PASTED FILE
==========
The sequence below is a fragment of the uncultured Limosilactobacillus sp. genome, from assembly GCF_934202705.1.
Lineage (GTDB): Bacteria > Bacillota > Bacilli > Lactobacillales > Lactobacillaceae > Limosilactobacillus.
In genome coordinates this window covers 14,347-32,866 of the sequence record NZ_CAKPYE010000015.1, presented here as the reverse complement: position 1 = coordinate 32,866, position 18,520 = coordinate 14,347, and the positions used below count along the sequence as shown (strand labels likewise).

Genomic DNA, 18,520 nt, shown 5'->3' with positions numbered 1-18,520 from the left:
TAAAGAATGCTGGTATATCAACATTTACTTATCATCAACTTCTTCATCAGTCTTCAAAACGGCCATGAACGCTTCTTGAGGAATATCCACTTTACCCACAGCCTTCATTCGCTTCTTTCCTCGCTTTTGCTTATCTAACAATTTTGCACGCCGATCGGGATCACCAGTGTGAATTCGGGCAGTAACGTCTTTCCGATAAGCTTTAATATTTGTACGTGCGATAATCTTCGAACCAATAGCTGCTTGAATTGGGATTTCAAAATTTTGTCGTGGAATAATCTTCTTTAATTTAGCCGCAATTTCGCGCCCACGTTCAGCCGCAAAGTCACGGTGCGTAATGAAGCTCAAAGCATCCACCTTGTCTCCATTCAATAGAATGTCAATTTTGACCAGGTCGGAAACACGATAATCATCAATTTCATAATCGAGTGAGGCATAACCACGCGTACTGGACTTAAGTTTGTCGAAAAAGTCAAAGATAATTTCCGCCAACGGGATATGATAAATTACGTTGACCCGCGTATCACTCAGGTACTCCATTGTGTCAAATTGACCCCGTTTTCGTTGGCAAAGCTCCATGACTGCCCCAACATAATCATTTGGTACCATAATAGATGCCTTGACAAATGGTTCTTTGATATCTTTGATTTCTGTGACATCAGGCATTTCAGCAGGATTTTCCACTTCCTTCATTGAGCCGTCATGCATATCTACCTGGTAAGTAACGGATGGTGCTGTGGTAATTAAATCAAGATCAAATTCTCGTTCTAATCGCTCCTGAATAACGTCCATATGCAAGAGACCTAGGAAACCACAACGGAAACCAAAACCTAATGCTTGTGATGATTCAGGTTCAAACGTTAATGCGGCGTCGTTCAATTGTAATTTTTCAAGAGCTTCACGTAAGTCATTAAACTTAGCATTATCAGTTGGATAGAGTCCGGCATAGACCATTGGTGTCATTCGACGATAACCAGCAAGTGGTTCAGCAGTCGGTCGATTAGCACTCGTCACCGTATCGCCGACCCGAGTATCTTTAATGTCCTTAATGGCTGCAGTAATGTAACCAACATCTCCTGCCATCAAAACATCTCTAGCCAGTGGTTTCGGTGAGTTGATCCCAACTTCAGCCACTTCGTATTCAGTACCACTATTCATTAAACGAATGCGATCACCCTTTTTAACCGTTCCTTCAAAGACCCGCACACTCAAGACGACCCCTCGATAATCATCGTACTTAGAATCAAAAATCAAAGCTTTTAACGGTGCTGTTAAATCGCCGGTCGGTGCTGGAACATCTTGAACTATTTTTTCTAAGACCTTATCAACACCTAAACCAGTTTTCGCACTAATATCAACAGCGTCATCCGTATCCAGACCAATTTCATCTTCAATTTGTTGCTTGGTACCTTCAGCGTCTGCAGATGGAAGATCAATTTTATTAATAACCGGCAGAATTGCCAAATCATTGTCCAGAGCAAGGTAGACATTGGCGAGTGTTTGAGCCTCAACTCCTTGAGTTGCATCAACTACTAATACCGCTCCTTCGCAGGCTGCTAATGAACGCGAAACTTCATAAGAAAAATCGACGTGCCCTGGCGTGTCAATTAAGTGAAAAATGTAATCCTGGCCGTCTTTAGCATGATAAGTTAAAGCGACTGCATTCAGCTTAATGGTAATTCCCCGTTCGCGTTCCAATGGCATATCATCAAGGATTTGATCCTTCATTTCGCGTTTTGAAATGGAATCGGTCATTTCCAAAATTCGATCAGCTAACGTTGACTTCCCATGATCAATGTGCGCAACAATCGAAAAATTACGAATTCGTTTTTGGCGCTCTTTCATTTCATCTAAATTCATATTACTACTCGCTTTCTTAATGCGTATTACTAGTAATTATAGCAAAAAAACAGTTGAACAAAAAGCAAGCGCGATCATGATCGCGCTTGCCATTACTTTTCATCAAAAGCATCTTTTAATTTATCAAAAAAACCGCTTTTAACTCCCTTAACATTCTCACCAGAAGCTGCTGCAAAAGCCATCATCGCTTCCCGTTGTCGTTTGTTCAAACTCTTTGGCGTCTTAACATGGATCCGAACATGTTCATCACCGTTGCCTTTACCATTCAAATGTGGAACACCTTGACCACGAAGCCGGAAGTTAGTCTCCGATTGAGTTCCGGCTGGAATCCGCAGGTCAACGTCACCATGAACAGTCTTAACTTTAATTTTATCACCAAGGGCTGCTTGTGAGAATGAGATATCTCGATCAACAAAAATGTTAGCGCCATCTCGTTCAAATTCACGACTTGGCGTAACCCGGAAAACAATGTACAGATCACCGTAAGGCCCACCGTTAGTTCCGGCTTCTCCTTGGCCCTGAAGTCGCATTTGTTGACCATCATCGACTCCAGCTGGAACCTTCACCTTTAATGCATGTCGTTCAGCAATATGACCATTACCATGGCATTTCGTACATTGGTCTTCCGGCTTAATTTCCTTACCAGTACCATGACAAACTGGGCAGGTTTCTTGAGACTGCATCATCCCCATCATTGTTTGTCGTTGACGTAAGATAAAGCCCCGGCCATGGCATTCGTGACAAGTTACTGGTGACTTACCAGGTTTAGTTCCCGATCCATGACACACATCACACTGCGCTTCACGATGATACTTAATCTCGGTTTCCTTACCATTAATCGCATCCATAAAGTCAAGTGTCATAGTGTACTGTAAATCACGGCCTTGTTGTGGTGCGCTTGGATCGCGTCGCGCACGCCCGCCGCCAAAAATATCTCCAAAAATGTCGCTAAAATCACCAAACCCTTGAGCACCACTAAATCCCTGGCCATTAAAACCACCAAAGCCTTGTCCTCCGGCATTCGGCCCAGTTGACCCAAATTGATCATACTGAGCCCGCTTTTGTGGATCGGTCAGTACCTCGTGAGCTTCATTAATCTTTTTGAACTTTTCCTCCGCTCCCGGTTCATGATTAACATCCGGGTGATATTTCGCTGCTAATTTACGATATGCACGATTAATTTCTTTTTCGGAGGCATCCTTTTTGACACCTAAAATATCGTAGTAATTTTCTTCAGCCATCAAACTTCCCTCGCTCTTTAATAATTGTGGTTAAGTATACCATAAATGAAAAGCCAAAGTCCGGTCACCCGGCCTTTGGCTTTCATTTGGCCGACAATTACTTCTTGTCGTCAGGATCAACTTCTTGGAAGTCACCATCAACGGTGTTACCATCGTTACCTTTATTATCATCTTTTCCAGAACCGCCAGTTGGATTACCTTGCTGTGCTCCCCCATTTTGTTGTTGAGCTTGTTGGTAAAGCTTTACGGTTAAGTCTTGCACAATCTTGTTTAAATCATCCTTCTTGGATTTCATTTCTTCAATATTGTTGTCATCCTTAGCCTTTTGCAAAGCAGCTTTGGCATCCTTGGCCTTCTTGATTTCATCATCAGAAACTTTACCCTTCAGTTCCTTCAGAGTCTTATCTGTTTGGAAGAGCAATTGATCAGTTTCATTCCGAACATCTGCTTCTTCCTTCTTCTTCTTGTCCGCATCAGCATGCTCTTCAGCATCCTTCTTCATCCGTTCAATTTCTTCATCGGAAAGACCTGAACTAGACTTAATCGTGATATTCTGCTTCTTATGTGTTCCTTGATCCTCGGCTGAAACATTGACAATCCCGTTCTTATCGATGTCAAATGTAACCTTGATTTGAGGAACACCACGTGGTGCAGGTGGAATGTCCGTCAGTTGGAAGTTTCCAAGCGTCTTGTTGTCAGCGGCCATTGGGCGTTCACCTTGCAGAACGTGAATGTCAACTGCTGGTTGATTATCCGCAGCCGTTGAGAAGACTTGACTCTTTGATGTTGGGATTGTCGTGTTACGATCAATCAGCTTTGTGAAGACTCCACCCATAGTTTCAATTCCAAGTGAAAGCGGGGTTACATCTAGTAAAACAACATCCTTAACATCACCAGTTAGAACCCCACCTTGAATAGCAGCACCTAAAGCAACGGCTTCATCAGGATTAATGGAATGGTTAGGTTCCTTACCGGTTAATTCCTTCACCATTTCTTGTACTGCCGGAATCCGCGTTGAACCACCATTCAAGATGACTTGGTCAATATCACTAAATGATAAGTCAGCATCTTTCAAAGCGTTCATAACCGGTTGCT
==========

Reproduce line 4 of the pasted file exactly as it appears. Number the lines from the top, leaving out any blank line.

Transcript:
Genomic DNA, 18,520 nt, shown 5'->3' with positions numbered 1-18,520 from the left: